The Elephant Reintroduction Foundation is a charitable non-profit organization based in Thailand. Founded in 2002 as a Royal initiative of Her Majesty Queen Sirikit of Thailand, its mission is to reintroduce captive elephants into the wild, restore natural habitat with indigenous plants and wildlife, research and educate others about Asian elephants, and promote management of long-term survival of elephants in Thailand and around the world.
The mission of the Elephant Reintroduction Foundation is to acquire either through donation or purchase captive elephants and reintroduce them to protected forest habitat to live as wild elephants.”
The Elephant Reintroduction Foundation manages three vast forest sanctuaries in Thailand where, so far, over one hundred formerly captive elephants have been successfully released back into natural habitat. As of 2016 there have been thirteen baby elephants born in these protected areas to the formerly captive elephants who have naturally mated in the wild. The elephants roam free and there are no tourists visiting these sanctuaries. To celebrate the work of the Foundation, World Elephant Day was created to bring attention to the plight of Asian and African elephants worldwide, because both species face numerous threats pushing them towards extinction. World Elephant Day was conceived in 2011 by the Elephant Reintroduction Foundation and filmmakers Patricia Sims and Michael Clark, and was officially launched on August 12, 2012. Today, Patricia Sims continues to lead and direct World Elephant Day.
The Elephant Reintroduction Foundation has a team of 28 field staff who are based in the three forest sanctuaries. They are all uniquely skilled and trained in forestry and wildlife management, conservation and elephant behavior. Some of them have grown up with elephants and are former mahouts.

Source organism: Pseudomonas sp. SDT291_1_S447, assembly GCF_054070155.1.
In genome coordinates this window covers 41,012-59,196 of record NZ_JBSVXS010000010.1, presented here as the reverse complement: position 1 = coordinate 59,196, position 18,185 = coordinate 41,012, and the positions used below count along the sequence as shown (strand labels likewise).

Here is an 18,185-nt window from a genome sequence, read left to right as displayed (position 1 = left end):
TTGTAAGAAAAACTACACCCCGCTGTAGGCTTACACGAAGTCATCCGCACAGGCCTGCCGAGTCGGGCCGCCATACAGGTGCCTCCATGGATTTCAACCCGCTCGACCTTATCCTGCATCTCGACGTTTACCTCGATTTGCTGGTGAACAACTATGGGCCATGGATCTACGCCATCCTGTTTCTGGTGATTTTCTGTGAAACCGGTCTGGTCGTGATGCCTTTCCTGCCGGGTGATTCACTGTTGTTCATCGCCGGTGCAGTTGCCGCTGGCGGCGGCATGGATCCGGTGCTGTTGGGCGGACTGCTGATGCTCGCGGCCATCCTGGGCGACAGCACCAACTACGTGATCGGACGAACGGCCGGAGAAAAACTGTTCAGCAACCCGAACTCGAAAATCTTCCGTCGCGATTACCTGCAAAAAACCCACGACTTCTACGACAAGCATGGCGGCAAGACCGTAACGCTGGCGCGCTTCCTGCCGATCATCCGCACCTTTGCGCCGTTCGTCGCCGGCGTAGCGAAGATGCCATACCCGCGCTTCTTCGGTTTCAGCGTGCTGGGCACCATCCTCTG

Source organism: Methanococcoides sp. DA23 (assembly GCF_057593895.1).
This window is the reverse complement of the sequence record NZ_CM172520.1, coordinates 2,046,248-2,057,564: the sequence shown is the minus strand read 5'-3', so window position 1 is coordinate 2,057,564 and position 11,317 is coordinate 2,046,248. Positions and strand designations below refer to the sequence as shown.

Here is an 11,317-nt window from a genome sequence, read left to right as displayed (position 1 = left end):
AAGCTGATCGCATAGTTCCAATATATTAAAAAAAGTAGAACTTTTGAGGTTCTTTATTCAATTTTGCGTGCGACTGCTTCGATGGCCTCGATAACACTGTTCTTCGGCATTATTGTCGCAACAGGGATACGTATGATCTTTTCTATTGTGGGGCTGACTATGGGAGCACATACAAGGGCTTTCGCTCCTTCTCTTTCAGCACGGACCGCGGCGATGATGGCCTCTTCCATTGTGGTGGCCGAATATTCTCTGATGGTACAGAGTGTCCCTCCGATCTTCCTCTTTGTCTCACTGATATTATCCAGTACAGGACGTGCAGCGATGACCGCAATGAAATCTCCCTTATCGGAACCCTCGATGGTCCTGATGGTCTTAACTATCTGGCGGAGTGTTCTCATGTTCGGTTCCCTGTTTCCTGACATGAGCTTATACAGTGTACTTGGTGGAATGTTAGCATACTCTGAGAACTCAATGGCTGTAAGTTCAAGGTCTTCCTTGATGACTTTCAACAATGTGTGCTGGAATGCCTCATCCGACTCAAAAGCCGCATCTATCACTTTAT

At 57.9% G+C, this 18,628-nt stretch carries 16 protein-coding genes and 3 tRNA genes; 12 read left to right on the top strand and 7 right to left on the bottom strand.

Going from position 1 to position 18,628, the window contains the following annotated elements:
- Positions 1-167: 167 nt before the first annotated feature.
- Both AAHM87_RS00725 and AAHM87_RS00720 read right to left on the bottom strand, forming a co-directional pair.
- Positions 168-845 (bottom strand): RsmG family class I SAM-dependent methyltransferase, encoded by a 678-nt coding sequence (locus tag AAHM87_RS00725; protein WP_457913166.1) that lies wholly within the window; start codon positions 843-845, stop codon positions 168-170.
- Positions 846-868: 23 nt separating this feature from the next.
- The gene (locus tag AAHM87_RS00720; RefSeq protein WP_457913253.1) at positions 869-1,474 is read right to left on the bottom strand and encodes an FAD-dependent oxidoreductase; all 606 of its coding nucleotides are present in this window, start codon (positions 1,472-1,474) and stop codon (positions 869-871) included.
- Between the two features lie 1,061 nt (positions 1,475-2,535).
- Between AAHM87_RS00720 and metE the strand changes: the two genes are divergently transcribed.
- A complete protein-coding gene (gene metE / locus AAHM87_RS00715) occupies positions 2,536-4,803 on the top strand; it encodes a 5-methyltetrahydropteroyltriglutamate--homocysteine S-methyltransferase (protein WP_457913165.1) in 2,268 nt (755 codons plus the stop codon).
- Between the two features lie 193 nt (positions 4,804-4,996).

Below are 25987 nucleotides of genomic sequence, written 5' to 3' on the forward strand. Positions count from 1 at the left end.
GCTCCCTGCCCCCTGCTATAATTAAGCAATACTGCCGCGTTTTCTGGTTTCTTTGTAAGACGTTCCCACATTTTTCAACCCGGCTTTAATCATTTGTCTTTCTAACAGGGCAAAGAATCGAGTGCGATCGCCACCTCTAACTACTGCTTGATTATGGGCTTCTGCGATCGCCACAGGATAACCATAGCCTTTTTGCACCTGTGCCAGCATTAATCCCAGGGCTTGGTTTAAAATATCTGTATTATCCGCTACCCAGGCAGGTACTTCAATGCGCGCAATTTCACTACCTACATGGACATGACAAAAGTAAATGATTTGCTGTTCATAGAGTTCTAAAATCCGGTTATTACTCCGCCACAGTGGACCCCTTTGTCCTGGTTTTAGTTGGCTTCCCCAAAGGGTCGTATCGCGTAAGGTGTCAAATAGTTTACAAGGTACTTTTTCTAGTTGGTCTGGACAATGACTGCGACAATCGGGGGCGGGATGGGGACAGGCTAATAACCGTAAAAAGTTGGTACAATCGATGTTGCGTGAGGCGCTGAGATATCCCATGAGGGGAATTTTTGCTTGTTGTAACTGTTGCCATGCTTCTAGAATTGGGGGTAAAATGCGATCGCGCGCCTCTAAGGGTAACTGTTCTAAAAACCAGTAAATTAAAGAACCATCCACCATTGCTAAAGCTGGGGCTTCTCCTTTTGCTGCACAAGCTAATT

For over the past ten years, the Elephant Reintroduction Foundation has kept a regular blog and website that is updated weekly to chronicle the lives of the elephants and the organization’s activities in the three forest sanctuaries. All sponsorship and donation funds directly support the work of the Foundation and care for the elephants in the field. The Foundation’s annual reports are independently audited yearly by Ernst & Young Office Ltd. and are available on the website.
To learn more please visit the Elephant Reintroduction Foundation’s website.
Protecting elephants is an important part of fighting climate change. Why? Because every day across Africa and Asia, elephants disperse billions of seeds, some of which will grow into the forests of tomorrow, sequestering and storing carbon, generating rainfall and stabilizing our climate. Save the elephants to save the forests to save the world!”
– Ian Redmond OBE, Wildlife biologist and Ambassador for the UNEP Convention on Migratory Species